Prins Electron


Prince Electron (1954)

Phillipa Ray shines like never before.

Puppet animation. Advertisement for Philips audio.

Animated puppet Opera

A singing princess weds her prince charming and moves to live in his kingdom. Now her people no longer can hear her sing, leading to great sadness everywhere. Prince Electron seeks a solution and finds it in Philips technology.

A magnificent film from the Joop Geesink vaults: Prince Electron (1954). This tour the force blending art direction, drama with a science fiction-like climax was very well-received everywhere. Newspapers noted the great taste applied in this advert. The beautiful puppets were designed by Henk Kabos. His creative direction received an honorable mention: the gorgeous sets, the dynamic use of camera moves, dramatic deep-yellow skies, a white horse rearing on its hind legs in flashes of lightning, the impressionistic set pieces and the "council of magicians". The impressive sets were designed by artist Eppo Doeve under the guidance of Kabos.

Even though Prince Electron exceeds Kermesse Fantastique (1951) on many levels, it never reached the same recognition. Two limiting factors may have been the blatant presence of the sponsor (Philips electronics) and the wordy title cards, slowing down the story. Other than that, this film is highly recommended.

For Prince Electron's musical framework Philips upped the ante by hiring the world famous Vienna Symphony Orchestra. Their music was, of course, recorded by Philips' proprietary Sound System. The soundtrack's budget is unknown, but it must have been significant.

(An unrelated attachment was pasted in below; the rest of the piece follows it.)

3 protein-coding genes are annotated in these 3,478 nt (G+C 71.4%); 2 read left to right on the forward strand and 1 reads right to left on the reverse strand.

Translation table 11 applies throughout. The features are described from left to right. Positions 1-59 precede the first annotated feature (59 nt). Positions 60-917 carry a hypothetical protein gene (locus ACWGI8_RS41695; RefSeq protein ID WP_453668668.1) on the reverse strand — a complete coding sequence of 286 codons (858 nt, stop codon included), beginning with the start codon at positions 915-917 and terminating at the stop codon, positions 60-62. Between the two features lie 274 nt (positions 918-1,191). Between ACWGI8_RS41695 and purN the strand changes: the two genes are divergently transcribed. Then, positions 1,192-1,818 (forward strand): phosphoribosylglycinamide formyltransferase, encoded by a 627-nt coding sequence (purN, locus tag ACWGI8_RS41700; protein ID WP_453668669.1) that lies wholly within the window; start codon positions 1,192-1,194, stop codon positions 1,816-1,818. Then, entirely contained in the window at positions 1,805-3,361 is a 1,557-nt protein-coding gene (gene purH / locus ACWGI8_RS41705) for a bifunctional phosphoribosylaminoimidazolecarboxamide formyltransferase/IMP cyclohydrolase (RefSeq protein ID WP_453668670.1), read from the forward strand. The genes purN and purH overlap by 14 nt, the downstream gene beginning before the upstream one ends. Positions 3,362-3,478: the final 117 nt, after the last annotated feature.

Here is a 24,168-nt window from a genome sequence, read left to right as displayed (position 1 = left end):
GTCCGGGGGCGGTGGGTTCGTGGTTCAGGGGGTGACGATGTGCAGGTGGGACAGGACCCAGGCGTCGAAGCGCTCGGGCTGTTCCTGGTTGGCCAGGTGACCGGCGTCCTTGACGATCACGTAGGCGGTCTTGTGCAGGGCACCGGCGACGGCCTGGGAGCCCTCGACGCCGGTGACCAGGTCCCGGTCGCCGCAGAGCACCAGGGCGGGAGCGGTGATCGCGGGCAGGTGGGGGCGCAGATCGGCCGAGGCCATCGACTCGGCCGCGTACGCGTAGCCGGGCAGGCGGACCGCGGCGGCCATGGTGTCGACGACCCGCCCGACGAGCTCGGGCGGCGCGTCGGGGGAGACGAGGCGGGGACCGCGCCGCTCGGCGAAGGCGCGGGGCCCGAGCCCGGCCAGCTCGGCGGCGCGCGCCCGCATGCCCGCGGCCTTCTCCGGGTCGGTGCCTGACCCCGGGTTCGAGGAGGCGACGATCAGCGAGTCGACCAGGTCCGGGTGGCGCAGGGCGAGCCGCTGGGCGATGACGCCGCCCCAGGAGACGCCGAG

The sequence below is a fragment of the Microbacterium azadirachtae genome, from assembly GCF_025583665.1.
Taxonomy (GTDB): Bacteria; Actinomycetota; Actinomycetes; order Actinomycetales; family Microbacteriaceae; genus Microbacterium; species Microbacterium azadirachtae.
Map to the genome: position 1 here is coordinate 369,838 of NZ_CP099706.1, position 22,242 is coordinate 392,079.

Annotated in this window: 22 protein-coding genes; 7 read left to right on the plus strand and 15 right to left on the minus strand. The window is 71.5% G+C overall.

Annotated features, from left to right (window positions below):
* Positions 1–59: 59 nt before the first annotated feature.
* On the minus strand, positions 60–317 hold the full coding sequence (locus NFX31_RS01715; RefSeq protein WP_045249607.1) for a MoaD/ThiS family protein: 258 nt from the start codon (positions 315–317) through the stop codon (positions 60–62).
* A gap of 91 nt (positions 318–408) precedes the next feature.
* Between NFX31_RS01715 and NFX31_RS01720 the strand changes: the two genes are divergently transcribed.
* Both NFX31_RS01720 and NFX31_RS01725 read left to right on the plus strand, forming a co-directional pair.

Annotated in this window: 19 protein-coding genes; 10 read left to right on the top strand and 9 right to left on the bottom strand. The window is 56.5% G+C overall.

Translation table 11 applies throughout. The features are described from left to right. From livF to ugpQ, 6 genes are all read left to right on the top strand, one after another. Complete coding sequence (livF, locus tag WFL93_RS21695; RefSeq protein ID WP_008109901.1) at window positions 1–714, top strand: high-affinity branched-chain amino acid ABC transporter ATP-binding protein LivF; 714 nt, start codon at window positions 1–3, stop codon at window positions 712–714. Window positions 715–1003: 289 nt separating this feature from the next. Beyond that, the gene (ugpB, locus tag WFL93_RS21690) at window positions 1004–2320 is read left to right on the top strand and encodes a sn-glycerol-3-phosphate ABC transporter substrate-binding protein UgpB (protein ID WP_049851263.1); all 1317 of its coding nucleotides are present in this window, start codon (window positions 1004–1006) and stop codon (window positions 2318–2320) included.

The production time was 6 months.

The film would later receive a film award: 1st prize (1956) Fiera de Milano St.Marco Prize of Venice


The film's opening credits announce "Starring - Philippa Ray", the name of the puppet princess and the principal player. This name is taken from an old George Pál puppet film (Philips Cavalcade, 1939), also for Philips, and in which a Philippa Ray performs as a jazz singer. Her first name is of course based on the name of the Philips company, with "Ray" added as a reference to (radio) waves. It's probably no accident that we see this name return. Art director Henk Kabos and director Joszef Misík both worked at George Pál's studio. Chief Public Relations for Philips Sies Numan was their client, meaning that the three of them were closely involved in the production of both films. Philippa Ray's comeback was in a way an artistic inside joke.
Another interesting tidbit is that in an early press release Sies Numan is quoted as saying that the princess's name would be "Bellonda", combining the French words for "beautiful" (belle) and "wave" (onda): Beautiful Wave.


The end shot of the public square is remarkable, as it showcases the world's first big screen TV projection unit. Very futuristic, as in 1954 even modest-sized TVs were still very much a novelty. Consider it a video wall/LED screen before the word even existed.

Reas also the newspaper item, The Telegraph, September 29th 1954.

Prince Electron (1954)

Prince Electron (1954)

Prince Electron (1954)

Prince Electron (1954)

Prince Electron (1954)

"video wall/LED screen before the word even existed -  Prince Electron (1954)

Prince Electron (1954)
Prince Electron (1954)
Prince Electron (1954)
Prince Electron (1954)
Prince Electron (1954)
Prince Electron (1954)


Title:Prince Electron
Client :Philips
Year of Production:1954
Duration:12 minutes
Music:Heinz Sandauer
Performed by:  Wiener Symphoniker
Sound System:Philips Sound System
Art Director:  :Henk Kabos
Direction/Animation:: Joszef Misík 
Animation assistent/Camera:  Jan Bouman
Backgrouunds:Eppo Doeve
Puppets: Harry Tolsma
Puppet ClothingLia Sten
Format:35 mm, Technicolor